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United by the past

Schools History Project:Discovering the Past, Special needs support materials. The Making of the UK, By Ann Moore and Colin Shephard Picture pack Pounds 16.99. Pupil workbook Pounds 2.99, Teacher's resource book Pounds 32. Britain 175O-19OO, By Barbara Brown and Colin Shephard, Picture pack Pounds 16. 99 Pupil workbook Pounds 2.99 John Murray, Age range 11-14

These new materials in the Schools History Project Discovering the Past series for key stage 3 are designed to help learning support teachers make history accessible and interesting to low-attaining or special needs pupils.

There is much to commend in the teacher's notes, workbook and attractive illustrative materials. The teacher's resource book clearly states aims, objectives and the ways in which materials can be exploited in the classroom, explaining how these can be followed by pupils experiencing varying degrees of difficulty with reading and understanding. The introduction also provides a useful definition of differentiation and a concise summary of good practice.

The worksheets and suggested activities are presented in stimulating ways that are clearly not patronising. The emphasis on problem tackling and imaginative reconstruction of the past is likely to promote a positive response, with opportunities for successful completion of tasks which do not have the appearance of simplicity.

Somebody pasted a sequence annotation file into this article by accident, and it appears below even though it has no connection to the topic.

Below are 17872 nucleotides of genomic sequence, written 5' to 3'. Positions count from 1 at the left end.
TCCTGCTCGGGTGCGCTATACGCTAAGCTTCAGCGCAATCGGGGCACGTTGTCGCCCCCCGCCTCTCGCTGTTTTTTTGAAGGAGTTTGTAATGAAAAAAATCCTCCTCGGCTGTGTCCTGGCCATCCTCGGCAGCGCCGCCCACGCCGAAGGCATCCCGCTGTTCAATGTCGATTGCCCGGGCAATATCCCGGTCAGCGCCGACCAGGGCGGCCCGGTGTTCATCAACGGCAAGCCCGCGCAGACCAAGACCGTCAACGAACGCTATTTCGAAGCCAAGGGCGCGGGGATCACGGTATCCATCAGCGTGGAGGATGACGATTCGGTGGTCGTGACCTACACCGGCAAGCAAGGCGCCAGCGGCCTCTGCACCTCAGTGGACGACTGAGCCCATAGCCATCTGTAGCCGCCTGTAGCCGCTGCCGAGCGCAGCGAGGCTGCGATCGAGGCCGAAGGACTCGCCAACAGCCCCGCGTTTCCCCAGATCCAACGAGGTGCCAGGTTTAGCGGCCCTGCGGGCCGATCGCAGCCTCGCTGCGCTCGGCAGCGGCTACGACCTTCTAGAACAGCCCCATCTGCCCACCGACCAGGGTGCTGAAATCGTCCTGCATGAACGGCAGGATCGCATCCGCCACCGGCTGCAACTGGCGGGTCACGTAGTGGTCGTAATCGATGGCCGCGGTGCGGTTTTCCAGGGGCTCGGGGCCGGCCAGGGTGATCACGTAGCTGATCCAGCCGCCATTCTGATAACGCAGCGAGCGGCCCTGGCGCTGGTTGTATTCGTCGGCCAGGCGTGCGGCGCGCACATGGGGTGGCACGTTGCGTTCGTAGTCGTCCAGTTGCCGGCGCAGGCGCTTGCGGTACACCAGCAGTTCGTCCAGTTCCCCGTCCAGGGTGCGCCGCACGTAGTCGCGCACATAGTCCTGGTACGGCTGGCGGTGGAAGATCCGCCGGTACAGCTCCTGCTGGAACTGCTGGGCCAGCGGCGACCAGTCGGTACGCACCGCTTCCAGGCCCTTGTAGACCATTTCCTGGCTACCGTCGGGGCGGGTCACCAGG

There are nice touches of humour, often involving help for "poor old Ernest Muddle", and the emphasis is on variety of approaches. The pupils are respected throughout and made aware that they are doing "real history". Care is taken to introduce them to primary source material and the work of historians.

The quality and range of the picture cards are excellent. They are interesting in their own right and ideal as starting points for prepared interpretation, and various activities, including teacher-led discussion, all of which are helpfully suggested in the pack notes.

The content is well judged, with suitable emphasis on social history, but attention paid to the great political events of the time. Teachers in Scotland, Wales and Northern Ireland will find that little refers to the making of their particular parts of the United Kingdom. All social history relates to life in England and the reader is left to anticipate that things were no different elsewhere. The Anglo-centred view is detectable in a number of places, such as the map in the Britain 1750-1900 picture pack teachers' notes, which shows a map of the British Isles with the single word "England" off the west coast of Scotland.

Overall, however, the special needs support materials will prove an excellent investment for any school wishing to provide appropriate history-based work for pupils across the ability range, extending the accessibility of the subject to those pupils who find learning and reading difficult.

Iain Hall is a lecturer at the University of Paisley faculty of education

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